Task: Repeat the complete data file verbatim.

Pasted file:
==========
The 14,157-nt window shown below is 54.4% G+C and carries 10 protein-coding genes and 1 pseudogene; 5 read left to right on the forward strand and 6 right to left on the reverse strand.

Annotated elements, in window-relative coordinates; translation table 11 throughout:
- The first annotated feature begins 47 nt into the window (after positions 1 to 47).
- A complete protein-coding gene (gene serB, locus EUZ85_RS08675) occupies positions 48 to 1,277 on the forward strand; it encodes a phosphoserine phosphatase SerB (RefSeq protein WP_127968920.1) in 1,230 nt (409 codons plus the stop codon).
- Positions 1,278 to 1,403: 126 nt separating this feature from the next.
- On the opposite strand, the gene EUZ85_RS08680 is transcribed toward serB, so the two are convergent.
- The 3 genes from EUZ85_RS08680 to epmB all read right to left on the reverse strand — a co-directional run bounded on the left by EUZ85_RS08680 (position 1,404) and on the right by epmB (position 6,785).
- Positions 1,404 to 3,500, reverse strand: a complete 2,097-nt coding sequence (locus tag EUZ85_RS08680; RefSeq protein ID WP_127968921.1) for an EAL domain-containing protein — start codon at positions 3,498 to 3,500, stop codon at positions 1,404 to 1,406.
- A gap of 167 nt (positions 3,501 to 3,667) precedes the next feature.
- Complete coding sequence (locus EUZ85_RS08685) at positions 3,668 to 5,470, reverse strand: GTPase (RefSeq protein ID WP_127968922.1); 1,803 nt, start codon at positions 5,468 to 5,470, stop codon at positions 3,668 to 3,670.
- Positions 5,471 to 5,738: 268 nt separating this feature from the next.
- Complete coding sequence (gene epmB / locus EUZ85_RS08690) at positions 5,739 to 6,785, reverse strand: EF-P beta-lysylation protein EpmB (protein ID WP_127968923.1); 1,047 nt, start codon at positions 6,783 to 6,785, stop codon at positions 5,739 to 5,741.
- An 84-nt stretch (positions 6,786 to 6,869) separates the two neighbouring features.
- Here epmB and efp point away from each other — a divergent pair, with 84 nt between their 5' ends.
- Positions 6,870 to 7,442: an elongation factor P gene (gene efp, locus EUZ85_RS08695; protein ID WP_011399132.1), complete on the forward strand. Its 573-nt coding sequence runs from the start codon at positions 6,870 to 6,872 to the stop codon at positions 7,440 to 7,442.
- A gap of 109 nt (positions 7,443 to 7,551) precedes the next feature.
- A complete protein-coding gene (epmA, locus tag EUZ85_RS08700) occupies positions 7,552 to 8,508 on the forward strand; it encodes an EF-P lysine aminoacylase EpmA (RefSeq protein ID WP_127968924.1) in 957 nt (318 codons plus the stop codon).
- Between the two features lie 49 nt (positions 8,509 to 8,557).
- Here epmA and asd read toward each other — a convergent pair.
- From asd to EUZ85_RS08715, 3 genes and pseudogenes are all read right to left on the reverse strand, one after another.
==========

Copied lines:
The 14,157-nt window shown below is 54.4% G+C and carries 10 protein-coding genes and 1 pseudogene; 5 read left to right on the forward strand and 6 right to left on the reverse strand.

Annotated elements, in window-relative coordinates; translation table 11 throughout:
- The first annotated feature begins 47 nt into the window (after positions 1 to 47).
- A complete protein-coding gene (gene serB, locus EUZ85_RS08675) occupies positions 48 to 1,277 on the forward strand; it encodes a phosphoserine phosphatase SerB (RefSeq protein WP_127968920.1) in 1,230 nt (409 codons plus the stop codon).
- Positions 1,278 to 1,403: 126 nt separating this feature from the next.
- On the opposite strand, the gene EUZ85_RS08680 is transcribed toward serB, so the two are convergent.
- The 3 genes from EUZ85_RS08680 to epmB all read right to left on the reverse strand — a co-directional run bounded on the left by EUZ85_RS08680 (position 1,404) and on the right by epmB (position 6,785).
- Positions 1,404 to 3,500, reverse strand: a complete 2,097-nt coding sequence (locus tag EUZ85_RS08680; RefSeq protein ID WP_127968921.1) for an EAL domain-containing protein — start codon at positions 3,498 to 3,500, stop codon at positions 1,404 to 1,406.
- A gap of 167 nt (positions 3,501 to 3,667) precedes the next feature.
- Complete coding sequence (locus EUZ85_RS08685) at positions 3,668 to 5,470, reverse strand: GTPase (RefSeq protein ID WP_127968922.1); 1,803 nt, start codon at positions 5,468 to 5,470, stop codon at positions 3,668 to 3,670.
- Positions 5,471 to 5,738: 268 nt separating this feature from the next.
- Complete coding sequence (gene epmB / locus EUZ85_RS08690) at positions 5,739 to 6,785, reverse strand: EF-P beta-lysylation protein EpmB (protein ID WP_127968923.1); 1,047 nt, start codon at positions 6,783 to 6,785, stop codon at positions 5,739 to 5,741.
- An 84-nt stretch (positions 6,786 to 6,869) separates the two neighbouring features.
- Here epmB and efp point away from each other — a divergent pair, with 84 nt between their 5' ends.
- Positions 6,870 to 7,442: an elongation factor P gene (gene efp, locus EUZ85_RS08695; protein ID WP_011399132.1), complete on the forward strand. Its 573-nt coding sequence runs from the start codon at positions 6,870 to 6,872 to the stop codon at positions 7,440 to 7,442.
- A gap of 109 nt (positions 7,443 to 7,551) precedes the next feature.
- A complete protein-coding gene (epmA, locus tag EUZ85_RS08700) occupies positions 7,552 to 8,508 on the forward strand; it encodes an EF-P lysine aminoacylase EpmA (RefSeq protein ID WP_127968924.1) in 957 nt (318 codons plus the stop codon).
- Between the two features lie 49 nt (positions 8,509 to 8,557).
- Here epmA and asd read toward each other — a convergent pair.
- From asd to EUZ85_RS08715, 3 genes and pseudogenes are all read right to left on the reverse strand, one after another.